ALMOST three-quarters of samples assessed in Bayer’s SpotCheck initiative for light leaf spot in oilseed rape were found to be infected with the disease during February.

This free leaf-testing service found varying levels of disease across the country, with the highest level of disease – 84% of plants infected by light leaf spot three days after incubation – in Herefordshire.

Eight samples were sent in from farms in Scotland – with all having been previously treated with fungicide. Despite this, all bar two were showing light leaf spot symptoms after ADAS testing, mirroring the three-quarters of positive samples from the UK as a whole. Four of the samples were showing more than 20% infection, with two August-drilled crops at more than 40% infection.

The high incidence of light leaf spot appearing in crops is likely a result of autumn spray activity coming to an end, said Gareth Bubb, a commercial technical manager at Bayer. He added that while many of these crops appeared disease-free in the field, they demonstrated clear light leaf spot symptoms after incubation.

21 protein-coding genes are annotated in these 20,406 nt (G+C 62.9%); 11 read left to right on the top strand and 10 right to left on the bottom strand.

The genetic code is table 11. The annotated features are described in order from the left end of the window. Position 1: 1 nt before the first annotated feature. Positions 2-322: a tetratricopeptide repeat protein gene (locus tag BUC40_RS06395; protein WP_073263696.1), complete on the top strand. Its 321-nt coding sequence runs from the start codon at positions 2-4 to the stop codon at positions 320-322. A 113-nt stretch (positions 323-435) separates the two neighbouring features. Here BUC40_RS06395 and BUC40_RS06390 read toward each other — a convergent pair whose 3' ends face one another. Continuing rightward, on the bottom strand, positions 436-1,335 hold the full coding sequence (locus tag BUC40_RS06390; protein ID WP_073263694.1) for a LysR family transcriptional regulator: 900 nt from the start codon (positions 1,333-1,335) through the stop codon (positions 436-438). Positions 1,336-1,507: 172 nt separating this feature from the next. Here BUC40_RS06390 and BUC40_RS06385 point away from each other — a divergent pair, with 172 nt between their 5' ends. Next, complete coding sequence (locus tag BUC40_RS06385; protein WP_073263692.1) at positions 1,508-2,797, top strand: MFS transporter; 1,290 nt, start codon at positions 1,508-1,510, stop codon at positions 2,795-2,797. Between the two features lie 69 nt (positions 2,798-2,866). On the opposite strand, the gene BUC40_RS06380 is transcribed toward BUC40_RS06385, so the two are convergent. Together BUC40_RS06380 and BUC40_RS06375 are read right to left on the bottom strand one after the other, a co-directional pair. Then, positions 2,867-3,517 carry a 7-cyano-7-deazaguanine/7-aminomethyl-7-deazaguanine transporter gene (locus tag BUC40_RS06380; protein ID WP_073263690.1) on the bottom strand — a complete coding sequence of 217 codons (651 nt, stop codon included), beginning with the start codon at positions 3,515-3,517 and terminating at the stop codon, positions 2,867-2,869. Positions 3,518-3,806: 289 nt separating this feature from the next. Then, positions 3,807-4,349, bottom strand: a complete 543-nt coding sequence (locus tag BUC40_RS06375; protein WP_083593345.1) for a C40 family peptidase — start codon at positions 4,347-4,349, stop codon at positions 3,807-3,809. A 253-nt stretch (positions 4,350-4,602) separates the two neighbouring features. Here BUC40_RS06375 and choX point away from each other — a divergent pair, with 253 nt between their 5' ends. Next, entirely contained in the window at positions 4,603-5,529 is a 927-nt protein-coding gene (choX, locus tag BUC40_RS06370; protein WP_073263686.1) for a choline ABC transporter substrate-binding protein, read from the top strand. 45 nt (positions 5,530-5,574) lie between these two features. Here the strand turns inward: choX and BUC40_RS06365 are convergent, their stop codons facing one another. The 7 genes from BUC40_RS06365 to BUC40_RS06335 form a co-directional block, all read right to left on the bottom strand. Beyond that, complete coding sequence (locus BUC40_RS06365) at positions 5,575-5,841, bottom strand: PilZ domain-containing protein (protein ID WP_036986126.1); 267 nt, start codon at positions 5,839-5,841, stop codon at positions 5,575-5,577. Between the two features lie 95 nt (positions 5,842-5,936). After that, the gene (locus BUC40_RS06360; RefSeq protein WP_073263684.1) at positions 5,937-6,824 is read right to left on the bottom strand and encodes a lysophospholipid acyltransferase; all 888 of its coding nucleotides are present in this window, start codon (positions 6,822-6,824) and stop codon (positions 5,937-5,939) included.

“In Herefordshire, we are receiving a lot of reports of light leaf spot in crops, where autumn sprays are running out of steam. My advice would be to apply a fungicide with light leaf spot activity as soon as possible, such as Proline (prothioconazole),” said Mr Bubb.

“For those considering delaying spraying until green bud, I would urge them to consider going now with a light leaf spot fungicide, using PGRs where needed, and then delaying the green bud spray until yellow bud to provide some early control against sclerotinia.”

Philip Walker, an arable plant pathologist at ADAS, explained that the high level of light leaf spot was partially a result of the unseasonably warm weather experienced across the UK during February – including the warmest day in February on record.

“We usually see an increase in the levels of light leaf spot as temperatures rise in early spring. The time period from infection to visible lesions shortens under higher temperatures and the latent period is approximately 15 days at 12-15°C.

“The unseasonably warm temperatures experienced at the end of February would have contributed to the rapid development of light leaf spot symptoms. At early stem extension, infection levels of 15% plants affected cause an estimated 5% yield loss.

“As a result, it is vital to walk fields, check crops for light leaf spot symptoms and utilise services like the SpotCheck initiative to help with identification and confirmation of the disease,” pointed out .